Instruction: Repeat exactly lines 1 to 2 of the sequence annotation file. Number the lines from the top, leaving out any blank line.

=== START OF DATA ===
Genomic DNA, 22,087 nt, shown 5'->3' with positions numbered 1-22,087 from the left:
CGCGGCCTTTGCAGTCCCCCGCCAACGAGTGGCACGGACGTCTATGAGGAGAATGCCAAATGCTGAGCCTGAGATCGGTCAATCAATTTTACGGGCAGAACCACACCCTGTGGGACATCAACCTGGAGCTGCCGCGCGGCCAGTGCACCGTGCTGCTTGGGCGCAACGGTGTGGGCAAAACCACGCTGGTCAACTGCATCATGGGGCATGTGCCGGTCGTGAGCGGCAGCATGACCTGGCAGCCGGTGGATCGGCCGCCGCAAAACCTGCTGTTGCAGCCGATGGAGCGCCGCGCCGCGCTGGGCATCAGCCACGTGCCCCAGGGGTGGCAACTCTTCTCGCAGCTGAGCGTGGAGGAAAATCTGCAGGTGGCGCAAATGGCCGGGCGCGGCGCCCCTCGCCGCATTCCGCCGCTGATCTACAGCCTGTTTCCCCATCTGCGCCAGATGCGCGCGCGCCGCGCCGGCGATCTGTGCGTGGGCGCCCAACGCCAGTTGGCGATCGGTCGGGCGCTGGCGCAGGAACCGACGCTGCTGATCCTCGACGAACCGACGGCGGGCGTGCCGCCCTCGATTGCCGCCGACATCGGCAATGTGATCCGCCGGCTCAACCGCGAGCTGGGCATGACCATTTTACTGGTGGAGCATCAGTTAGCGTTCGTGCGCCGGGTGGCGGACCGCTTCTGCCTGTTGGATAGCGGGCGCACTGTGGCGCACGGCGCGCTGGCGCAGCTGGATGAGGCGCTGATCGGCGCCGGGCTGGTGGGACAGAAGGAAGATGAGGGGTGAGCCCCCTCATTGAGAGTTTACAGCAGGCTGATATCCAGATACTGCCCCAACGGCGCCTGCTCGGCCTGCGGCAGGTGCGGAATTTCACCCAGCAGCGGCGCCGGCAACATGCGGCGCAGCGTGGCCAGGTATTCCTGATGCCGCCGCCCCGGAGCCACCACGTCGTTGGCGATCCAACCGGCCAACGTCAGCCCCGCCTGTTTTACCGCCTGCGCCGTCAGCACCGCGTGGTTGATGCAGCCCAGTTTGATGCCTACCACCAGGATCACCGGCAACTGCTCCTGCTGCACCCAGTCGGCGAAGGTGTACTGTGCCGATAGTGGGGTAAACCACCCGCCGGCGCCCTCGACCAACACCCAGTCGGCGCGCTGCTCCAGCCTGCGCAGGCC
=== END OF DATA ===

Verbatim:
Genomic DNA, 22,087 nt, shown 5'->3' with positions numbered 1-22,087 from the left:
CGCGGCCTTTGCAGTCCCCCGCCAACGAGTGGCACGGACGTCTATGAGGAGAATGCCAAATGCTGAGCCTGAGATCGGTCAATCAATTTTACGGGCAGAACCACACCCTGTGGGACATCAACCTGGAGCTGCCGCGCGGCCAGTGCACCGTGCTGCTTGGGCGCAACGGTGTGGGCAAAACCACGCTGGTCAACTGCATCATGGGGCATGTGCCGGTCGTGAGCGGCAGCATGACCTGGCAGCCGGTGGATCGGCCGCCGCAAAACCTGCTGTTGCAGCCGATGGAGCGCCGCGCCGCGCTGGGCATCAGCCACGTGCCCCAGGGGTGGCAACTCTTCTCGCAGCTGAGCGTGGAGGAAAATCTGCAGGTGGCGCAAATGGCCGGGCGCGGCGCCCCTCGCCGCATTCCGCCGCTGATCTACAGCCTGTTTCCCCATCTGCGCCAGATGCGCGCGCGCCGCGCCGGCGATCTGTGCGTGGGCGCCCAACGCCAGTTGGCGATCGGTCGGGCGCTGGCGCAGGAACCGACGCTGCTGATCCTCGACGAACCGACGGCGGGCGTGCCGCCCTCGATTGCCGCCGACATCGGCAATGTGATCCGCCGGCTCAACCGCGAGCTGGGCATGACCATTTTACTGGTGGAGCATCAGTTAGCGTTCGTGCGCCGGGTGGCGGACCGCTTCTGCCTGTTGGATAGCGGGCGCACTGTGGCGCACGGCGCGCTGGCGCAGCTGGATGAGGCGCTGATCGGCGCCGGGCTGGTGGGACAGAAGGAAGATGAGGGGTGAGCCCCCTCATTGAGAGTTTACAGCAGGCTGATATCCAGATACTGCCCCAACGGCGCCTGCTCGGCCTGCGGCAGGTGCGGAATTTCACCCAGCAGCGGCGCCGGCAACATGCGGCGCAGCGTGGCCAGGTATTCCTGATGCCGCCGCCCCGGAGCCACCACGTCGTTGGCGATCCAACCGGCCAACGTCAGCCCCGCCTGTTTTACCGCCTGCGCCGTCAGCACCGCGTGGTTGATGCAGCCCAGTTTGATGCCTACCACCAGGATCACCGGCAACTGCTCCTGCTGCACCCAGTCGGCGAAGGTGTACTGTGCCGATAGTGGGGTAAACCACCCGCCGGCGCCCTCGACCAACACCCAGTCGGCGCGCTGCTCCAGCCTGCGCAGGCC